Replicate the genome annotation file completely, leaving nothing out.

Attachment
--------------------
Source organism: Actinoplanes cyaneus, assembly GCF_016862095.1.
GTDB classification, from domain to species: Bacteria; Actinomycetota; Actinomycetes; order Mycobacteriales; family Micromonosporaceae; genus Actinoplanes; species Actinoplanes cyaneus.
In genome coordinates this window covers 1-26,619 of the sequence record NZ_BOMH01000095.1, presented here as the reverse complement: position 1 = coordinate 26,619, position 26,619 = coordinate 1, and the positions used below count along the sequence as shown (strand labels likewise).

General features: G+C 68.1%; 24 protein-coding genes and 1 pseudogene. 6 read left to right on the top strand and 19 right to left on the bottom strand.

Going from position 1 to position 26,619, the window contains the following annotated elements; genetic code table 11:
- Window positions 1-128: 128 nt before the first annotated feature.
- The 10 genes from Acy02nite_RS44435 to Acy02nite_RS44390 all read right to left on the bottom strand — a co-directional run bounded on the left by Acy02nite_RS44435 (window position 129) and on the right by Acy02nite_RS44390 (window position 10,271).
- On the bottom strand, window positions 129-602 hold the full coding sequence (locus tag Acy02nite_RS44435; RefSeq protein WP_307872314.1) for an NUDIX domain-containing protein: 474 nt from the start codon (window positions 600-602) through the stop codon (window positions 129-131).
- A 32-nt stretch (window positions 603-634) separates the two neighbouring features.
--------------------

Source organism: Actinoplanes cyaneus, assembly GCF_016862095.1.
GTDB classification, from domain to species: Bacteria; Actinomycetota; Actinomycetes; order Mycobacteriales; family Micromonosporaceae; genus Actinoplanes; species Actinoplanes cyaneus.
In genome coordinates this window covers 1-26,619 of the sequence record NZ_BOMH01000095.1, presented here as the reverse complement: position 1 = coordinate 26,619, position 26,619 = coordinate 1, and the positions used below count along the sequence as shown (strand labels likewise).

General features: G+C 68.1%; 24 protein-coding genes and 1 pseudogene. 6 read left to right on the top strand and 19 right to left on the bottom strand.

Going from position 1 to position 26,619, the window contains the following annotated elements; genetic code table 11:
- Window positions 1-128: 128 nt before the first annotated feature.
- The 10 genes from Acy02nite_RS44435 to Acy02nite_RS44390 all read right to left on the bottom strand — a co-directional run bounded on the left by Acy02nite_RS44435 (window position 129) and on the right by Acy02nite_RS44390 (window position 10,271).
- On the bottom strand, window positions 129-602 hold the full coding sequence (locus tag Acy02nite_RS44435; RefSeq protein WP_307872314.1) for an NUDIX domain-containing protein: 474 nt from the start codon (window positions 600-602) through the stop codon (window positions 129-131).
- A 32-nt stretch (window positions 603-634) separates the two neighbouring features.